Oil prices have dropped around 1% on the back of sharp sell-offs in global markets caused by escalating trade tensions between the US and China.
Brent crude futures went down by 65 cents, or 0.9%, to reach $74.69 a barrel, while US West Texas Intermediate (WTI) crude futures declined by 61 cents, or 0.9%, to trade at $65.24, Reuters reported.
The US triggered a trade war with several countries, including China, making its intentions clear to impose duties on imports.
The government is set to impose tariffs on $50bn of Chinese imports, starting on 6 July.
This has further heated up the tensions, with China threatening to retaliate with tariffs on products imported from the US, including a 25% duty on US crude oil imports.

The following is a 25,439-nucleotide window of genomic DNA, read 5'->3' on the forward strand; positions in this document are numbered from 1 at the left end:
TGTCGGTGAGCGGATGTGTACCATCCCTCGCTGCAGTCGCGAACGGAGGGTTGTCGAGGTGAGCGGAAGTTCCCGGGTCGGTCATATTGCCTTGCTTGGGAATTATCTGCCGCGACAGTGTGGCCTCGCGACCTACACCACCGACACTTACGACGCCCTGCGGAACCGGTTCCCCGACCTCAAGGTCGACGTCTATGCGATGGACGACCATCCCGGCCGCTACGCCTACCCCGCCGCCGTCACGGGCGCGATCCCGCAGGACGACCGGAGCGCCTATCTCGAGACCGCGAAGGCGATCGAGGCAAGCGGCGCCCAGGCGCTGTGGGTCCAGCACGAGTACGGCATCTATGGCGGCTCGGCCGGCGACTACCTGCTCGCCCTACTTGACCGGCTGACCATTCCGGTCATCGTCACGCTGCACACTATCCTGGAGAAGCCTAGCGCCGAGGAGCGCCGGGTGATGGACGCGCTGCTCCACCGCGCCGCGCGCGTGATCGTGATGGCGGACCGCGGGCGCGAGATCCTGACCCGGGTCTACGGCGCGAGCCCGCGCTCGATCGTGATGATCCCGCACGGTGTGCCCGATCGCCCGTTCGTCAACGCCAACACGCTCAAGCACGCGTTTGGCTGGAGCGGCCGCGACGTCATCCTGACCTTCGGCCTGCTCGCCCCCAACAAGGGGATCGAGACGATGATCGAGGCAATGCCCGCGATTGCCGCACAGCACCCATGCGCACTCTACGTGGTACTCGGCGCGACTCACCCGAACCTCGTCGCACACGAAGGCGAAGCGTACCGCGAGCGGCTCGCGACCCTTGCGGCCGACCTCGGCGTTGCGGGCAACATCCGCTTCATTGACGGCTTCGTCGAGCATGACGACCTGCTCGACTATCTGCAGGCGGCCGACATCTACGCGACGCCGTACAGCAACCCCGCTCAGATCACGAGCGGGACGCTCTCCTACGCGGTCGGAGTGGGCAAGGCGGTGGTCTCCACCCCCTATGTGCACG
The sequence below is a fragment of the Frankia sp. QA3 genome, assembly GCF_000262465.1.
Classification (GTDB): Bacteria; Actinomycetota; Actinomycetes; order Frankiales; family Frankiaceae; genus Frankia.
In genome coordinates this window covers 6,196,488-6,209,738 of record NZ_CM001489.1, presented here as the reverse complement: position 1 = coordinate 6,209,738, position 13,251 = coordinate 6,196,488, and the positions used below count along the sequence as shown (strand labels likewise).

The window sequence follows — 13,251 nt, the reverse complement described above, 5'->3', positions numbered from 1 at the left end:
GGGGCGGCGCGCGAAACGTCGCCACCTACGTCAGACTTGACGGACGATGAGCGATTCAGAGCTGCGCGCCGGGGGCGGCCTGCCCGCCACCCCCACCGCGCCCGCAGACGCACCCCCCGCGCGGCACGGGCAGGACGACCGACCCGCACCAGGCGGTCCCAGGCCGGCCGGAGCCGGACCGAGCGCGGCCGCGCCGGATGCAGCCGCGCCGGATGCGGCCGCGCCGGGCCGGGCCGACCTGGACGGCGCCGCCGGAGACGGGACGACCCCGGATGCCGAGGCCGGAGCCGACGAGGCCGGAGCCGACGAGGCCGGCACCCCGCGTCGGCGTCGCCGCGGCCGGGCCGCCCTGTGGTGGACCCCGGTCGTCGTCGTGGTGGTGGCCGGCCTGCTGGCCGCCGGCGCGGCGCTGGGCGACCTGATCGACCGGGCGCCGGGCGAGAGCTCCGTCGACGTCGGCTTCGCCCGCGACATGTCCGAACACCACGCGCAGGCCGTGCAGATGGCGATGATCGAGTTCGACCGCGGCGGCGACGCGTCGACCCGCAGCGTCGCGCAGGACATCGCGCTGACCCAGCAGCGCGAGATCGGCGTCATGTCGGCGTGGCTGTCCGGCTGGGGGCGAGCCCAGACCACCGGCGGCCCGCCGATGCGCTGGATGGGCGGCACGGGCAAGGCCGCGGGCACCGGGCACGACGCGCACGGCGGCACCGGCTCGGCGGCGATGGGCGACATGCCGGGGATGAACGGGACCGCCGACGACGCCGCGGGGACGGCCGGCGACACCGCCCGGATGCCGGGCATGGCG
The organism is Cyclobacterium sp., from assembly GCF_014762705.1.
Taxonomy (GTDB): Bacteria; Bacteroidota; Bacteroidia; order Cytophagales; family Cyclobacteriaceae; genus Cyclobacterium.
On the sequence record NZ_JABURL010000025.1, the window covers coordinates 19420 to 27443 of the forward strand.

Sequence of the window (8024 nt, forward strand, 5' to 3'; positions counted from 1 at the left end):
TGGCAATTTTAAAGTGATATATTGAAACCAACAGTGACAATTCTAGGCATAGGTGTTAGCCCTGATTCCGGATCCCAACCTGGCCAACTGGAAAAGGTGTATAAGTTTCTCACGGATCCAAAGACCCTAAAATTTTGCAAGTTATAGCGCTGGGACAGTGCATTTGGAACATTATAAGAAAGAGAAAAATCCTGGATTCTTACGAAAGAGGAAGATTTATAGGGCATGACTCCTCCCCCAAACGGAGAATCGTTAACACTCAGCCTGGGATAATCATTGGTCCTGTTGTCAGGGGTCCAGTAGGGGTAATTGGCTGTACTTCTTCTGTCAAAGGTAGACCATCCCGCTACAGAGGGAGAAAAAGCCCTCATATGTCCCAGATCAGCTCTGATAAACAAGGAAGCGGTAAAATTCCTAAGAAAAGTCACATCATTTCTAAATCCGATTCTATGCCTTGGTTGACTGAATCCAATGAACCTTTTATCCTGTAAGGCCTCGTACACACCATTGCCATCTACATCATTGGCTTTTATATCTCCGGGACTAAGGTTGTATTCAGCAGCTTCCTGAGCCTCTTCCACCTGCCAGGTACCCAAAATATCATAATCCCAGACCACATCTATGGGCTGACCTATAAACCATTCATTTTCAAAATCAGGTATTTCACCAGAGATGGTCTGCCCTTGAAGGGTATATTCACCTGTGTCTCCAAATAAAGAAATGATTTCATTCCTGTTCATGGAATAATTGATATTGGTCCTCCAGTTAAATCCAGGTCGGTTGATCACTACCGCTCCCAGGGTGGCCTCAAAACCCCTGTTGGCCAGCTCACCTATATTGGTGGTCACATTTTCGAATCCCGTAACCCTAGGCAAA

China has become a major customer of US crude, with imports valued at around $1bn per month.
Energy oil consultancy Trifecta director Sukrit Vijayakar was quoted by the news agency as saying: “The tariff war between the US and China is showing signs of escalating.
“China recently hinted that it may levy tariffs on (US) crude imports as well. This could make a huge dent in the US bid to export oil.”
According to energy consultancy Wood Mackenzie, the US would be hit by the trade war as it ‘would find it hard to find an alternative market that is as big as China’ as the Asian nation buys around 20% of all US crude exports.
Another factor responsible for the fall in prices is expectations of an increase in production by the Organization of the Petroleum Exporting Countries (OPEC) and key ally Russia.
A meeting is scheduled to be held later this week between OPEC and Russia to discuss future production policy.